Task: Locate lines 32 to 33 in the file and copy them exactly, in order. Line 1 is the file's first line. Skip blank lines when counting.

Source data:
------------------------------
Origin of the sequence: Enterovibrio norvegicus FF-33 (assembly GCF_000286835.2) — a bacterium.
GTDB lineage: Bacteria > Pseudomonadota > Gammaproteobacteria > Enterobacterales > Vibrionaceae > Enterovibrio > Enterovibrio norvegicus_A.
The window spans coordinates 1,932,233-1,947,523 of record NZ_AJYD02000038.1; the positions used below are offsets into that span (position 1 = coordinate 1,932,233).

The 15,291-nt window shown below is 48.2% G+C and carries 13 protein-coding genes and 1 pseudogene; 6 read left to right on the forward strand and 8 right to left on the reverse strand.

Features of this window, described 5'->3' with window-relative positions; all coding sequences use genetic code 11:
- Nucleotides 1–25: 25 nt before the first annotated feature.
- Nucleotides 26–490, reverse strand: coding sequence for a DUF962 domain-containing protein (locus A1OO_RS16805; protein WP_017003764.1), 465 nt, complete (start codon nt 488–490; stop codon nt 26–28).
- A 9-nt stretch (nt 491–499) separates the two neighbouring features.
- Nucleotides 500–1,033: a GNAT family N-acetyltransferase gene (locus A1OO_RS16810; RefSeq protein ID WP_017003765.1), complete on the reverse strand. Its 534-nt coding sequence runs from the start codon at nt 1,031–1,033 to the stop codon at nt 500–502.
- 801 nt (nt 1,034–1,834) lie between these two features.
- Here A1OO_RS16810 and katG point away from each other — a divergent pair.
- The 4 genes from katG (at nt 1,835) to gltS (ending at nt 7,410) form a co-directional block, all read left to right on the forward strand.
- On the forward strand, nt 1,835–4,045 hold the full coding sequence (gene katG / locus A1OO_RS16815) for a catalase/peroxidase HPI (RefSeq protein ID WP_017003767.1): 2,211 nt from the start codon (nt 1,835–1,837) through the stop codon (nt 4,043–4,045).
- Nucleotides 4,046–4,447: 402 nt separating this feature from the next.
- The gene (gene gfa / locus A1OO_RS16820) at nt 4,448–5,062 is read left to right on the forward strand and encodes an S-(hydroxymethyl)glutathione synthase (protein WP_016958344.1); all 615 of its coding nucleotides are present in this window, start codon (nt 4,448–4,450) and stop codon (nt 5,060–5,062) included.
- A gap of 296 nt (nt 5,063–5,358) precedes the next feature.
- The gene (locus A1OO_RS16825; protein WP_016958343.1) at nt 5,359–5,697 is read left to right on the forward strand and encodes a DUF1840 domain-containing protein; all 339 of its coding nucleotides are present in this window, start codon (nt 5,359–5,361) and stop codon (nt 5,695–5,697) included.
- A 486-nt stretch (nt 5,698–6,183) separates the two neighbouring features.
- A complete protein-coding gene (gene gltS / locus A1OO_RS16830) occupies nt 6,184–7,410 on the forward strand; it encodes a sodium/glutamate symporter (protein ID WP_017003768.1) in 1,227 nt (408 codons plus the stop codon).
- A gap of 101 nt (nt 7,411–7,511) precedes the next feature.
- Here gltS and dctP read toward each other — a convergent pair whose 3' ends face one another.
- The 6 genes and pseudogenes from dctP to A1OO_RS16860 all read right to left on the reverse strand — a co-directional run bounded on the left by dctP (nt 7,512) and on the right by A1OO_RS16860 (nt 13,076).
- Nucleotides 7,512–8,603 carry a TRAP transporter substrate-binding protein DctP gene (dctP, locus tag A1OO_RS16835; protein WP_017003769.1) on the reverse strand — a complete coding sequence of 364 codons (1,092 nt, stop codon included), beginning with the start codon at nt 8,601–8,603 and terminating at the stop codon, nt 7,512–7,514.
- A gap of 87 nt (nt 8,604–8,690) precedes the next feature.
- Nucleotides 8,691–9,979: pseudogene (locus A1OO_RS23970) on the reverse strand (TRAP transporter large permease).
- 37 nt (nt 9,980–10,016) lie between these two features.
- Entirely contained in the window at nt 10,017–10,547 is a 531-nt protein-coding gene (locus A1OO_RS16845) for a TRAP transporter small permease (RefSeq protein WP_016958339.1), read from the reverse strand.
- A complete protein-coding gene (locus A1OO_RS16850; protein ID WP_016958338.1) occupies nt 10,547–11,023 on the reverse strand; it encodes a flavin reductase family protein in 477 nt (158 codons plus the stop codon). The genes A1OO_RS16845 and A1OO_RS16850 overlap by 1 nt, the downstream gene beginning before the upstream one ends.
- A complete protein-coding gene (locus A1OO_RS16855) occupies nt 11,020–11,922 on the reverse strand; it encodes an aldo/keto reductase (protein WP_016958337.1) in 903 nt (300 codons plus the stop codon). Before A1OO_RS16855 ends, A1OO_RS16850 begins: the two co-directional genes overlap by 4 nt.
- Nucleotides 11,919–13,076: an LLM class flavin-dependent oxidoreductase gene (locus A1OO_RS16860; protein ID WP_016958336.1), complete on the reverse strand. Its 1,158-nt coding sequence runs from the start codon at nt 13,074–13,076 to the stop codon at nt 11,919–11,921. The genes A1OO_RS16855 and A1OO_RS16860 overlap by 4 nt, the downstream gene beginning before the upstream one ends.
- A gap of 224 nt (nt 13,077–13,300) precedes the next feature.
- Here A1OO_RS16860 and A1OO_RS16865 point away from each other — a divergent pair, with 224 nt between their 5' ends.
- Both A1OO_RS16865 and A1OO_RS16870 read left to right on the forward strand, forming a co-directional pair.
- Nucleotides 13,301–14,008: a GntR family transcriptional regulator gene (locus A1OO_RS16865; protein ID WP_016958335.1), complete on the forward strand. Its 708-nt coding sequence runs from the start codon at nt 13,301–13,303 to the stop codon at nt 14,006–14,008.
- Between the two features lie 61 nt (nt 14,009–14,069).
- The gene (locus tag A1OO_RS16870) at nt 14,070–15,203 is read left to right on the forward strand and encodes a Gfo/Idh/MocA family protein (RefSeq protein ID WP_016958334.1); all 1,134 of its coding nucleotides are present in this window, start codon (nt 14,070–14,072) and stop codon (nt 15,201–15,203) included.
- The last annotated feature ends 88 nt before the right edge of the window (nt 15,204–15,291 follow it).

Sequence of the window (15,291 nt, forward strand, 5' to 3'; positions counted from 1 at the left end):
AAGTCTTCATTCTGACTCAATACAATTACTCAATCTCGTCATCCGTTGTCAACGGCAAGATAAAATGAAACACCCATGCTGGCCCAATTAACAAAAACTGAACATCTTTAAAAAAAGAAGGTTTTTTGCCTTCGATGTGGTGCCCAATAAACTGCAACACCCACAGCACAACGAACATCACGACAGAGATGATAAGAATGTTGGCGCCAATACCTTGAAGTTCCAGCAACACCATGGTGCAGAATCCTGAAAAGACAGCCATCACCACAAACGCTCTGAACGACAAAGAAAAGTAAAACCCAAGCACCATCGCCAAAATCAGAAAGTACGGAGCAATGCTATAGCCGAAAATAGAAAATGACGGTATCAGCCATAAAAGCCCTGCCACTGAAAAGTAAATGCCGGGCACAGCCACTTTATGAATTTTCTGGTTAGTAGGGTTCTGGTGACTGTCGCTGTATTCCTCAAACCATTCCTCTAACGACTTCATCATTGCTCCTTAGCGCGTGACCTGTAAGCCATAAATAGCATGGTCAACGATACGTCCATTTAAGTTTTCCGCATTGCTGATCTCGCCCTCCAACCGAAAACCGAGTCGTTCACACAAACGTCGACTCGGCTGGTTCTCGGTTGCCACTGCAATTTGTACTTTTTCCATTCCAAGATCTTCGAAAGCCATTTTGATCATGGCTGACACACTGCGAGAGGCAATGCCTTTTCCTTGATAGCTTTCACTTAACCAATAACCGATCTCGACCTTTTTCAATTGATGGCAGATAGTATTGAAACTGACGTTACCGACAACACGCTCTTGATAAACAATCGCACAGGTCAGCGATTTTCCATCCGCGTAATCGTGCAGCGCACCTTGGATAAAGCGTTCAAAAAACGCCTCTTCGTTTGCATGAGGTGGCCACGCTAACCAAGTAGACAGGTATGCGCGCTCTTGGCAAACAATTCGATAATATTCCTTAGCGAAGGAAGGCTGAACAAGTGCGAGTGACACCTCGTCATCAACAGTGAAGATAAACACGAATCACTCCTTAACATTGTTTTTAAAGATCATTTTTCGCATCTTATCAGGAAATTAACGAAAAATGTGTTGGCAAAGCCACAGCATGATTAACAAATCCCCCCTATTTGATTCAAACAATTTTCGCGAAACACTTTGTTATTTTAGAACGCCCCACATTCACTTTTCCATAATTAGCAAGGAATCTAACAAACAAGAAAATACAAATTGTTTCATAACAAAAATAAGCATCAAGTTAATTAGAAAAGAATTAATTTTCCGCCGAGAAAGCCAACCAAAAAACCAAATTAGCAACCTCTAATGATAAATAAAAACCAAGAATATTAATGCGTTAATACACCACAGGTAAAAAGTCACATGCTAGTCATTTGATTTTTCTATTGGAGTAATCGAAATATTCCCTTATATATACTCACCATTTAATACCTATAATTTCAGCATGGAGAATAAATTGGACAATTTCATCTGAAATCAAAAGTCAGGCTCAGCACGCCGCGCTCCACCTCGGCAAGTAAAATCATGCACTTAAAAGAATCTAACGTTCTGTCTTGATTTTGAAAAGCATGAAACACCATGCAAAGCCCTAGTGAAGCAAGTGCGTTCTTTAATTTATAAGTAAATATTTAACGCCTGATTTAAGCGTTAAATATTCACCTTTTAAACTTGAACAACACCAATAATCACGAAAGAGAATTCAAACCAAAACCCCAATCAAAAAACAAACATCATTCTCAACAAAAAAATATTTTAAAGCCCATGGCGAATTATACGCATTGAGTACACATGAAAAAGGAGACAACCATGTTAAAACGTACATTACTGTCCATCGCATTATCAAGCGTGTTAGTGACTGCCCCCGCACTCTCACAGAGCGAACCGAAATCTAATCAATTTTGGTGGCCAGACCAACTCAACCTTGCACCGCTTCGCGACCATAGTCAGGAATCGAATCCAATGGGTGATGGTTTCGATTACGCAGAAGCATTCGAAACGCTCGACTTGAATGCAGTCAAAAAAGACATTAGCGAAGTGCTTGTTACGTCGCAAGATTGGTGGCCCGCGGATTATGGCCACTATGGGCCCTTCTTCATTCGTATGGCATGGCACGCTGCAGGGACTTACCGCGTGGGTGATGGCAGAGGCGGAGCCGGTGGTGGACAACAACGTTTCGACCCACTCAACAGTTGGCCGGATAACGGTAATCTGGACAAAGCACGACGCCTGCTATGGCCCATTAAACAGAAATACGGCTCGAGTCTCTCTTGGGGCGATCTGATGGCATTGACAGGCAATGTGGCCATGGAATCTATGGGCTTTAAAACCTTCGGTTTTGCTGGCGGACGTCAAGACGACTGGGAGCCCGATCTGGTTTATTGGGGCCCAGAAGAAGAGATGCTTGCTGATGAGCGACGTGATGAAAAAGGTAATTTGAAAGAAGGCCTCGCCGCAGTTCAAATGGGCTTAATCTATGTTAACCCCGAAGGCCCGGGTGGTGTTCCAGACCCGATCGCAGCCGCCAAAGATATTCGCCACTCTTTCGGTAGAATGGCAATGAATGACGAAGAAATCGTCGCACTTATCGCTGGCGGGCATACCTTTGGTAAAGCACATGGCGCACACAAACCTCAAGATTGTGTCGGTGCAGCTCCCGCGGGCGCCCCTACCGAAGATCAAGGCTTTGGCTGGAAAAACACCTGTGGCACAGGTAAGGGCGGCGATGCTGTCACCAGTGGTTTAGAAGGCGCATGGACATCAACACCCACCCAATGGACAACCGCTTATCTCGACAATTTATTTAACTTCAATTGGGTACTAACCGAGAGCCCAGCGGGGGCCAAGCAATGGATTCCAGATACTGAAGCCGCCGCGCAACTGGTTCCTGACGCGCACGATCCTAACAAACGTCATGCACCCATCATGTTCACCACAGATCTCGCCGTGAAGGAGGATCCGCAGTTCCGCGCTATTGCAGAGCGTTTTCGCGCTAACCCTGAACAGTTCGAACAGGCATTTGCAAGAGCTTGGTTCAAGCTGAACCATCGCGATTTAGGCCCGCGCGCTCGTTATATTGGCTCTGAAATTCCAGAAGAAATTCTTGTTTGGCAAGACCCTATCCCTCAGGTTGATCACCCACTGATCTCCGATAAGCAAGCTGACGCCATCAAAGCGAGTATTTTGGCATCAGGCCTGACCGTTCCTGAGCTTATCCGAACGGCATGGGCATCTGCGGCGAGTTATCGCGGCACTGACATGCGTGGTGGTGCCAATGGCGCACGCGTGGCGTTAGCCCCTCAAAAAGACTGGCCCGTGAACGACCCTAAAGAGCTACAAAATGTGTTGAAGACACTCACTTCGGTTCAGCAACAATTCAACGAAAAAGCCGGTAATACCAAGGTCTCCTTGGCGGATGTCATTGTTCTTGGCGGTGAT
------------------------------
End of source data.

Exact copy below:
- Here A1OO_RS16860 and A1OO_RS16865 point away from each other — a divergent pair, with 224 nt between their 5' ends.
- Both A1OO_RS16865 and A1OO_RS16870 read left to right on the forward strand, forming a co-directional pair.